Understanding Forms rendering

dakur
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I have to admit I am pretty lost in form rendering. There are getControl(), getControlPrototype() and getControlPart() methods for input field but I have no idea why there are all of them, why they are named in such way and what are they for. The same for labels. Also, errors do not have these getters even there is {inputError} macro in Latte as well as {input} and {label} – I would expect something similar to be defined in (Base)Control as well. (yeah I found the macro definition but you know… macro definitions are not for humans 🙂)

Now I want to make custom composite field – a radio list with items now, in three days and other and if other is selected then user can type a date into a date field. getValue() of this composite field always return a DateTime object. But I can not force Forms to use my custom getControl() implementation, because it renders everything into <input [HERE]> – which throws an error because it would render <input <input>...> in my case. Maybe I can use $this->container->setHtml() somehow but not pretty sure.

Also all of these Components, Containers, Controls and other abstractly-named stuff in nette/component-model, nette/application and nette/forms which relations are difficult to imagine for me. As I can't afford spending hours on parsing Forms low-levels from source, I am forced to fiddle it on my own. So I am using framework but can use only half of it. :-)

I would appreciate documenting this stuff to be able to better use it when making custom fields. It could possibly also increase contribution to Nette because more people would understand it.

But I understand it's time-consuming to write docs. So maybe someone could make an (online) workshop or something on how Forms rendering works and what are different parts of it for? Or maybe I missed one?

Thanks for your work though, this should not be critics, I am just an average John Doe programmer who tries to clear things up. :-)

Last edited by dakur (2020-04-03 06:39)

Toanir
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Hello there! I'm working on a goofly little application supporting a treasure hunt game. To make things a bit more fun, I created myself an EmojiMatrixControl which works as an substitute to a password field and instead of text password, it takes a combination of symbols. This setup doesn't require any javascript as it uses plain checkboxes and some styling. You can check it's getControl method used for rendering as well as loadHttpData method used for processing of data recieved in submitting HTTP request.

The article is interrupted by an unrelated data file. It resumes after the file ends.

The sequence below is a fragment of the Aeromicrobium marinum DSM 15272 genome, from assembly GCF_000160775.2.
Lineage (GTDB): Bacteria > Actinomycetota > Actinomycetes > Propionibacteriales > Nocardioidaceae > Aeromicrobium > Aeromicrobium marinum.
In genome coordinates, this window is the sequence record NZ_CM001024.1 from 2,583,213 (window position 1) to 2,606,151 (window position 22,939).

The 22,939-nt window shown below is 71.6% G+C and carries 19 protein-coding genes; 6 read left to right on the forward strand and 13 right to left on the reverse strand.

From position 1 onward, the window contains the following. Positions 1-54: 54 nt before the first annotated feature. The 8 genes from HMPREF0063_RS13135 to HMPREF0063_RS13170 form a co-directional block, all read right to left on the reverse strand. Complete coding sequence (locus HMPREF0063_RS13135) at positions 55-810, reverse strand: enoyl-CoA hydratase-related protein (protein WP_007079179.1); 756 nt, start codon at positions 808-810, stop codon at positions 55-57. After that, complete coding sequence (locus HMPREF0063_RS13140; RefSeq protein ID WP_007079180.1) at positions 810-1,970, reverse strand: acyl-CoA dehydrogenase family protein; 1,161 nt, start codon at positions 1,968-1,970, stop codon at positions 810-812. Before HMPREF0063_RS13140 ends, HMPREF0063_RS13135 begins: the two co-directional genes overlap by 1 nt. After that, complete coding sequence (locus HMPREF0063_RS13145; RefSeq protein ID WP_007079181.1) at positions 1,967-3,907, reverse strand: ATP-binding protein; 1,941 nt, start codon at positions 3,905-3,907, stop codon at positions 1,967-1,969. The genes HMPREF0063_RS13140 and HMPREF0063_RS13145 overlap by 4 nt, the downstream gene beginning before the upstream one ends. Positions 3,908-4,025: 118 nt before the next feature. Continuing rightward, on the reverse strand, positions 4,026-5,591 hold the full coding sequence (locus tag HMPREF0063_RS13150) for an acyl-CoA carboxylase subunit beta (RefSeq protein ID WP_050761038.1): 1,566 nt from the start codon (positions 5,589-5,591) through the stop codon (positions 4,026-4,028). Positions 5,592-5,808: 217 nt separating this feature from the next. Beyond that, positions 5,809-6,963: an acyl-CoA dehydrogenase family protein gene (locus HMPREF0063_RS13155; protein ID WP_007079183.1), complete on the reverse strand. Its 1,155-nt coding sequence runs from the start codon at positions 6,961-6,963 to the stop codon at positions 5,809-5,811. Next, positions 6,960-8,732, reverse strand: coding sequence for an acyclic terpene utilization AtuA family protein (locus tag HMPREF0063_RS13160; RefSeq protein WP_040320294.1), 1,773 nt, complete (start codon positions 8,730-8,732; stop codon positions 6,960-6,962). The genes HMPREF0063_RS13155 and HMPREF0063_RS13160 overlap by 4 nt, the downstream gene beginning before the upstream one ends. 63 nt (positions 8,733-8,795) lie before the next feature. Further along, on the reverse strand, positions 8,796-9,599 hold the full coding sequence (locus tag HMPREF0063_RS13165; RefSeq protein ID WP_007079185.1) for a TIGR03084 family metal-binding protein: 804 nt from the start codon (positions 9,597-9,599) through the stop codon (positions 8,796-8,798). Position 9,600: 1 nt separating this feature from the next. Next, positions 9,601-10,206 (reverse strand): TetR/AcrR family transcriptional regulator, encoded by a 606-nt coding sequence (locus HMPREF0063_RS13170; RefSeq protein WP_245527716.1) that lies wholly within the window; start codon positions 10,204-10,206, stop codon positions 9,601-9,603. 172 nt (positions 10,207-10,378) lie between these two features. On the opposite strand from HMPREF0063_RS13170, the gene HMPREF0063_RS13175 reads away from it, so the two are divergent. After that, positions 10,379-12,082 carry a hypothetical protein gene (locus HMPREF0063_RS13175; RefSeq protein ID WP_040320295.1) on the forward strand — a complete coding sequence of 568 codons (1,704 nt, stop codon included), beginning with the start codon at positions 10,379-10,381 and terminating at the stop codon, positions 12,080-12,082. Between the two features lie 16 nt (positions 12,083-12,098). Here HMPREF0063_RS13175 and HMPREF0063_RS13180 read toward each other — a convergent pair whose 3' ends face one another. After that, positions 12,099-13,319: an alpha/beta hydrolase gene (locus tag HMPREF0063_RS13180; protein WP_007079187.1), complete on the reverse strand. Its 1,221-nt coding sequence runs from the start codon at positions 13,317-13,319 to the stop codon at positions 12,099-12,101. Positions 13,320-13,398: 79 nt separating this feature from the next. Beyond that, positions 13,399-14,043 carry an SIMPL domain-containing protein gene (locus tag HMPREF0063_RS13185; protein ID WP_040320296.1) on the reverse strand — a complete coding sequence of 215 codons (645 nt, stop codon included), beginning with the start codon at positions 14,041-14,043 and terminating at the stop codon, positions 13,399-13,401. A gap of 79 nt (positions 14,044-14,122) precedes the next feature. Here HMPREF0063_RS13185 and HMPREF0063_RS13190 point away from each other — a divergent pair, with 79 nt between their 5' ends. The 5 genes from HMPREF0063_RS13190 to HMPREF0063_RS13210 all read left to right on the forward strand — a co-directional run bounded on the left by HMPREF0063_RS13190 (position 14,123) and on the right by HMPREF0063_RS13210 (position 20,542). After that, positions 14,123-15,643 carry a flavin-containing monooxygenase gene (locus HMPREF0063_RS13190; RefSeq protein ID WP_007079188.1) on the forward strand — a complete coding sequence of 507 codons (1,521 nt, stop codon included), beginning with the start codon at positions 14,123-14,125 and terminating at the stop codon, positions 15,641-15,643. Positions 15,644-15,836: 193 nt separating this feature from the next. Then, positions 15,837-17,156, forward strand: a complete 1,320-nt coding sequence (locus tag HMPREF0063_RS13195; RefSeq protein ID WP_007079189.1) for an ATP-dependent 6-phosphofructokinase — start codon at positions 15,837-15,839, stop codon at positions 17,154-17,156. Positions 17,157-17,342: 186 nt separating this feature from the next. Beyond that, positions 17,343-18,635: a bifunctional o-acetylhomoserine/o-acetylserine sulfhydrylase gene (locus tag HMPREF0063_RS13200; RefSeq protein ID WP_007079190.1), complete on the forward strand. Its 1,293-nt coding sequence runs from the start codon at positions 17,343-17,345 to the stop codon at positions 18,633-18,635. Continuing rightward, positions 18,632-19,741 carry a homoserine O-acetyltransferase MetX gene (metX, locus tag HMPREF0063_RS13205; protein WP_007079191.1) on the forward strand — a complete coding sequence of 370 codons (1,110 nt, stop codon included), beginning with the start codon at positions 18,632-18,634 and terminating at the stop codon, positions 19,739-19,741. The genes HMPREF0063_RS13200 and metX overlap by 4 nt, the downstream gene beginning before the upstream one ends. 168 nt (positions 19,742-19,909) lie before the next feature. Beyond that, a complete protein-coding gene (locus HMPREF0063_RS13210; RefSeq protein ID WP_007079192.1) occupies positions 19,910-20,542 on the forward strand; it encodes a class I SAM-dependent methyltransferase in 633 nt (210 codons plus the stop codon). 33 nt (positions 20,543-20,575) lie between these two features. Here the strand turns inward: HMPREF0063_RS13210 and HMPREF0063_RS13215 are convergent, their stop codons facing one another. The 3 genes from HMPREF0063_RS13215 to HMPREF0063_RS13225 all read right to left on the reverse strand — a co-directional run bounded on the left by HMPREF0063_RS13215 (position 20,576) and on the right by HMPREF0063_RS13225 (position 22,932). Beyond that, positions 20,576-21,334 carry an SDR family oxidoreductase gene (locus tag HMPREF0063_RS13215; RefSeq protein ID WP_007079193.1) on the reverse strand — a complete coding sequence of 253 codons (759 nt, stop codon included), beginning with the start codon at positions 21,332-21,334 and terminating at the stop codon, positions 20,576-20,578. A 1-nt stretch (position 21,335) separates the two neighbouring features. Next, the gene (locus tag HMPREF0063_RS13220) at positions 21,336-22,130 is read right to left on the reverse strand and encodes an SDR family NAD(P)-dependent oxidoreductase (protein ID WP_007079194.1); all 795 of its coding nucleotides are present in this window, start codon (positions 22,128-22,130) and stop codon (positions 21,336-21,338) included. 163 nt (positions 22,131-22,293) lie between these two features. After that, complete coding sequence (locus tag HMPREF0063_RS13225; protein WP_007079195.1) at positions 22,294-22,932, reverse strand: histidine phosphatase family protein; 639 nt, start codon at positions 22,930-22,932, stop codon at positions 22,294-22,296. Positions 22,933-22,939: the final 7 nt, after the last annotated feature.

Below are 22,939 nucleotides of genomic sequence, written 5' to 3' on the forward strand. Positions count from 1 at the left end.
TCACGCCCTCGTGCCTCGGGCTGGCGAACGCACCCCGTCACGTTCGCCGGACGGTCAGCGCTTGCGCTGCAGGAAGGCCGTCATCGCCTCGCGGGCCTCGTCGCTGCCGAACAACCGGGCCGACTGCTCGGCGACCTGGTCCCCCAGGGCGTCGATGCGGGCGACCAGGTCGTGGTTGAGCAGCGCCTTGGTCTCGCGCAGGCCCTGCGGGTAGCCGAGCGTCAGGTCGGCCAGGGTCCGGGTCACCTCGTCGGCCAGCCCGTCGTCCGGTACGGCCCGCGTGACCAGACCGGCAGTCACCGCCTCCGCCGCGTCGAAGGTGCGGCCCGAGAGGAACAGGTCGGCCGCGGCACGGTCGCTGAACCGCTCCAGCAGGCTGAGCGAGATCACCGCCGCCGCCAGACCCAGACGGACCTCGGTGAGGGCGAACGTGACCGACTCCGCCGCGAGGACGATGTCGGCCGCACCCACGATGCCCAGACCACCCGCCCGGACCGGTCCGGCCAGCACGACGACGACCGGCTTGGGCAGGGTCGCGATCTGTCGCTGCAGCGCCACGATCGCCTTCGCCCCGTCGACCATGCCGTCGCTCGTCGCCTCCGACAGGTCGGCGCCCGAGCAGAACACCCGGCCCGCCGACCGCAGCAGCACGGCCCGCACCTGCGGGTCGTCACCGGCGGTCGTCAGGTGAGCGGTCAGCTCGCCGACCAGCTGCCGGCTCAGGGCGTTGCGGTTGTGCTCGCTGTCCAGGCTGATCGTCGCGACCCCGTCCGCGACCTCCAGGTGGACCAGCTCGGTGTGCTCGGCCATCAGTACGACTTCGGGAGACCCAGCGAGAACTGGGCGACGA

I've taken a shortcut and didn't implement the controlPrototype pattern but typically it is a Nette\Utils\Html instance representing “blank state” outermost element of the control (in my case, the $wrapper = Html::el('div', ['class' => 'pass-matrix']); element). The controlPrototype is usually used when composing a Form to add specific classes and/or adjust other attributes of the element.

You should probably avoid manually setting html of any container and try to stick to your custom control class. Please try to create a Control representing your DateTime selector even if you are unsure how to finish it and post share it here, preferably via link to github or gist.

Toanir
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As for the components, controls and containers,,, well… I too struggled at first with the component and control disambiguation. Initially I stuck with toying with controls and as time went on and I was more sure about controls and containers, I began experimenting with components too and it all makes sense since then.

Basically Component is whatever that can be well defined, maybe exactly encapsulated and most likely reused. It can be a form, some kind of widget and our Presenters are special case of Component too. They all together compose a Component Model (I suppose you've seen https://doc.nette.org/…0/components). In most cases a parent component creates a child component via createComponentComponentNameHere method.

Some components can be renderable and then they typically use Control parent class. They are usually rendered in template via macro {control componentNameHere}. The terminology can pose a bit steeper learning curve but I promise it is worth digging through.

I wish you all the patience you need and hope you learn to have fun using Nette. If you have further questions, be sure to hit us up here